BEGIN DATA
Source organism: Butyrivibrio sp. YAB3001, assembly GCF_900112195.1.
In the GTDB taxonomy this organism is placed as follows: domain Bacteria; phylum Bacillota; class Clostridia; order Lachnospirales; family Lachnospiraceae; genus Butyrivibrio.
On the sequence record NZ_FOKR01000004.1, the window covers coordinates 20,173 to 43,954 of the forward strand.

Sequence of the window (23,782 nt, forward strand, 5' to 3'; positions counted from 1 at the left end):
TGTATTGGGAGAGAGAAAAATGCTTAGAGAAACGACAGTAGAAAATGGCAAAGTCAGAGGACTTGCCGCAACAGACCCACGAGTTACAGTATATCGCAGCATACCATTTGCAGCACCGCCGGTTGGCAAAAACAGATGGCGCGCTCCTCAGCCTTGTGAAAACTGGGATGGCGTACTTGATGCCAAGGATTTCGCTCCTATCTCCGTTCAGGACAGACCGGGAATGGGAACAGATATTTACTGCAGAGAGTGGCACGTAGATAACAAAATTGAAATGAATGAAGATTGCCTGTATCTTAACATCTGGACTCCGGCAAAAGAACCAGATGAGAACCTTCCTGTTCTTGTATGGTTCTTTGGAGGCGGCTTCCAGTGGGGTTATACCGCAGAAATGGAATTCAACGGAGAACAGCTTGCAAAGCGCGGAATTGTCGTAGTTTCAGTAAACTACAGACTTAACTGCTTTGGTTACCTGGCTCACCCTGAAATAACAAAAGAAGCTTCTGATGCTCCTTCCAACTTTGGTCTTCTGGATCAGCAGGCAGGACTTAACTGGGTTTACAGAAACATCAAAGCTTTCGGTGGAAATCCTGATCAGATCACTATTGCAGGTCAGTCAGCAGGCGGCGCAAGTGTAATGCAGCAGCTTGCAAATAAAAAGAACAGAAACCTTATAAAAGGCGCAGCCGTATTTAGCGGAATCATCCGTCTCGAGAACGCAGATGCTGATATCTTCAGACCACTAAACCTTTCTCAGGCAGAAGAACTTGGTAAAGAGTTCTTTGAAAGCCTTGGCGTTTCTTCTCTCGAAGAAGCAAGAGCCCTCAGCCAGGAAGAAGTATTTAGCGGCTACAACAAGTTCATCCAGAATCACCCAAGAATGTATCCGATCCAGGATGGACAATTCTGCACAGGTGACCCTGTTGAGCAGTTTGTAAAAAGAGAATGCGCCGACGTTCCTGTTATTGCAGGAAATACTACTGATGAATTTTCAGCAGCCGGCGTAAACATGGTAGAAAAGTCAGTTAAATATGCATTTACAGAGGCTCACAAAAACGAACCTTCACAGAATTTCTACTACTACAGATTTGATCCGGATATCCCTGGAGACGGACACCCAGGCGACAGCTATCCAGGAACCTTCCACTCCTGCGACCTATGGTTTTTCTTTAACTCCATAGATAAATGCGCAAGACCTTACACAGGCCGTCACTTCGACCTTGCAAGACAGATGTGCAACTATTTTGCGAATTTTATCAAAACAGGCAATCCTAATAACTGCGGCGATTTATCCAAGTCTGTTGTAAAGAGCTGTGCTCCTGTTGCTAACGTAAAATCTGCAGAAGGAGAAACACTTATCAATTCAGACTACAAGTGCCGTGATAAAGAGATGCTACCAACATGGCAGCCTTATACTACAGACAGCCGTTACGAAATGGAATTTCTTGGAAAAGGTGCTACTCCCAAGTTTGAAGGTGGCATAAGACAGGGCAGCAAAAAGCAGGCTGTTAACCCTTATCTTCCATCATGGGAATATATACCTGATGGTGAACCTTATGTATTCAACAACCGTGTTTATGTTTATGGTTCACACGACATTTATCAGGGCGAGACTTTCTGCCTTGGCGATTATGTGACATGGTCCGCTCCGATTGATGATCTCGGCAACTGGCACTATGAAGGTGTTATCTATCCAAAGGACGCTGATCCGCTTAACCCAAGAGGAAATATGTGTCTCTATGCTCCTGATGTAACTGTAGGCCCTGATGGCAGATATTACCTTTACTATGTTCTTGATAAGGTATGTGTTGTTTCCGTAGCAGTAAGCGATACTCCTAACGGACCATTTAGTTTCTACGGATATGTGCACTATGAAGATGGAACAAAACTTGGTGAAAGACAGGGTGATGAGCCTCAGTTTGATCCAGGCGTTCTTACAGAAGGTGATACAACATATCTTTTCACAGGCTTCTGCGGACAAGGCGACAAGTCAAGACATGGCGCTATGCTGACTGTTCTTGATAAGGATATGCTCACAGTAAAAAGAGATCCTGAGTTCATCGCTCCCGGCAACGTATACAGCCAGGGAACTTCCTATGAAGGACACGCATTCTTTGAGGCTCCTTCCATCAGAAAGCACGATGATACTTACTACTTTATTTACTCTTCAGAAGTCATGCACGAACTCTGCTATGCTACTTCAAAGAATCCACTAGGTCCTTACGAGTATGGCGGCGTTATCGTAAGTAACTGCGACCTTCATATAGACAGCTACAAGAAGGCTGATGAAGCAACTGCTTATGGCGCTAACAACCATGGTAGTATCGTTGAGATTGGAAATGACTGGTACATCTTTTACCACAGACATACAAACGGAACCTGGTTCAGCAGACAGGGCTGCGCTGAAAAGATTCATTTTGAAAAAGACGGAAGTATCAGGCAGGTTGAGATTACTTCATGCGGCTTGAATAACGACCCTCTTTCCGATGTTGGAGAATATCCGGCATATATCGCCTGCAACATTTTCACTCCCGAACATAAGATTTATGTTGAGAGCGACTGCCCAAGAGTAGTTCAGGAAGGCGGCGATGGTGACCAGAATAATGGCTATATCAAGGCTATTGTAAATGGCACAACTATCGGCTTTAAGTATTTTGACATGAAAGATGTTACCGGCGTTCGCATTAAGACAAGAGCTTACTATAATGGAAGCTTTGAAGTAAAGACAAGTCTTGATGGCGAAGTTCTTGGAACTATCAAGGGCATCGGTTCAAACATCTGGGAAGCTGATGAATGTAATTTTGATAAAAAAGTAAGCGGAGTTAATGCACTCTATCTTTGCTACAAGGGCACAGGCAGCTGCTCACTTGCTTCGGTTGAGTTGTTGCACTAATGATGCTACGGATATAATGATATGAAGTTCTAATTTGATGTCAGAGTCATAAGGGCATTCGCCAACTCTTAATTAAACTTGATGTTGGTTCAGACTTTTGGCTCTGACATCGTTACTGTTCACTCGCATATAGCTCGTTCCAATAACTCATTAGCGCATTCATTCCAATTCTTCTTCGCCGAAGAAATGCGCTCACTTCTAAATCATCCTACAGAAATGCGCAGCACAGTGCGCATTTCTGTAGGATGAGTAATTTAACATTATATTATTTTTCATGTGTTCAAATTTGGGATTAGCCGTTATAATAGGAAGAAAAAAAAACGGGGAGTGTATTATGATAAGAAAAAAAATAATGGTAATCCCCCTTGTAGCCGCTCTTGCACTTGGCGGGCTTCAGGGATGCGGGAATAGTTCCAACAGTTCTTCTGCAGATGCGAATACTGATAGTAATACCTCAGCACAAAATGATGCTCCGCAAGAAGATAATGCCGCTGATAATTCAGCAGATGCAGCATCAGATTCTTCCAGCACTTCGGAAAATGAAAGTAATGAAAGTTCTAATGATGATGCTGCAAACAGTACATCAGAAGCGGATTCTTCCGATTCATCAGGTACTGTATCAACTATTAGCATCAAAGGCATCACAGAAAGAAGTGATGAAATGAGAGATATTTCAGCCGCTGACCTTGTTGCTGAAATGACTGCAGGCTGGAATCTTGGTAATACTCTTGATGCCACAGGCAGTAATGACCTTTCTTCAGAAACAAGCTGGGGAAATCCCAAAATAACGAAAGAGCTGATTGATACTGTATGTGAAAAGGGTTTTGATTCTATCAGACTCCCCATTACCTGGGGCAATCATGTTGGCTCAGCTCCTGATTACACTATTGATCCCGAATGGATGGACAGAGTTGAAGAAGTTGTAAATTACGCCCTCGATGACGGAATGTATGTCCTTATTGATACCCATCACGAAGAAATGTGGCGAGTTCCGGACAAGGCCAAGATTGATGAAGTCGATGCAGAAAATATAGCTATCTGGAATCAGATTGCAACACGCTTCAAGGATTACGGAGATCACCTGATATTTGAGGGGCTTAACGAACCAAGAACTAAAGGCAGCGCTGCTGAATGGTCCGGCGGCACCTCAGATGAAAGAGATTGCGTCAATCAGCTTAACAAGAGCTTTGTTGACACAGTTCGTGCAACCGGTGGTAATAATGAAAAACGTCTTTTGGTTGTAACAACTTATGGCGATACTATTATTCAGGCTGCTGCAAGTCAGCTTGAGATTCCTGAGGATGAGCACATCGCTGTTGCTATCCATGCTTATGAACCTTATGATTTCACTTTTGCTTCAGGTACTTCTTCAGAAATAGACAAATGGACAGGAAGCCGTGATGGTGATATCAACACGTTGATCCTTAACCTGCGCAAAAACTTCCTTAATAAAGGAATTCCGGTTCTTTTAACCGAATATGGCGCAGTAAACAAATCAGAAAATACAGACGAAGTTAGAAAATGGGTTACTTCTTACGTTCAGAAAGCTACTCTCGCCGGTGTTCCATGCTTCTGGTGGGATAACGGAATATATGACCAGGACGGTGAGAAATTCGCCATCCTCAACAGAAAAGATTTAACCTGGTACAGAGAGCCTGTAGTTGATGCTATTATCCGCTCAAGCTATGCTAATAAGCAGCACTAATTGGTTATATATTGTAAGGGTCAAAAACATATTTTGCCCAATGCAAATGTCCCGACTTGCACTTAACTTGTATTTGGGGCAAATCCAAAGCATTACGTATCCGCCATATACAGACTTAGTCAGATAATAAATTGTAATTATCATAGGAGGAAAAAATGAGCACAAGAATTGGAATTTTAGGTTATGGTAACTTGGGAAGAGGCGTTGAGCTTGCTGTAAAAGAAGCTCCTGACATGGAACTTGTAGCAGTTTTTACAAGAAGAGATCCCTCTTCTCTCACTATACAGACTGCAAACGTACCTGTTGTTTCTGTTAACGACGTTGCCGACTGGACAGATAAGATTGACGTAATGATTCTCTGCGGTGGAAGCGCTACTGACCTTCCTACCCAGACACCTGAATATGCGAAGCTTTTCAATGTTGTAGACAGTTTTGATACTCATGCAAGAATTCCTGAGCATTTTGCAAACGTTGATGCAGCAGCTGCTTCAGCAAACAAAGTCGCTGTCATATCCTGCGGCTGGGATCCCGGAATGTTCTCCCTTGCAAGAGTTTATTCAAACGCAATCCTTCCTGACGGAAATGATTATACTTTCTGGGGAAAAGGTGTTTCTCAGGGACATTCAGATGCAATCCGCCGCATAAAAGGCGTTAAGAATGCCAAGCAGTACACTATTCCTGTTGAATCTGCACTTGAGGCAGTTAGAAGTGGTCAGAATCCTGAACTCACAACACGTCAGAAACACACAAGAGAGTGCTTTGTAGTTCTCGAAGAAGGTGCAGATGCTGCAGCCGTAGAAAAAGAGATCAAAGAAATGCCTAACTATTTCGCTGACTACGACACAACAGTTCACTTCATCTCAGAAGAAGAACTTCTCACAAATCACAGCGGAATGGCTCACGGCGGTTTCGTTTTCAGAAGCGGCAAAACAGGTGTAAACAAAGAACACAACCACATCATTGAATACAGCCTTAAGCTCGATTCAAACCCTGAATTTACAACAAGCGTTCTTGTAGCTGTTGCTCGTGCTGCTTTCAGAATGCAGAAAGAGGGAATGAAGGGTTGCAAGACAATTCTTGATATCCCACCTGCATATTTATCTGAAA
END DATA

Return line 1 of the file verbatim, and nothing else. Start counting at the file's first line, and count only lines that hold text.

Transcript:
Source organism: Butyrivibrio sp. YAB3001, assembly GCF_900112195.1.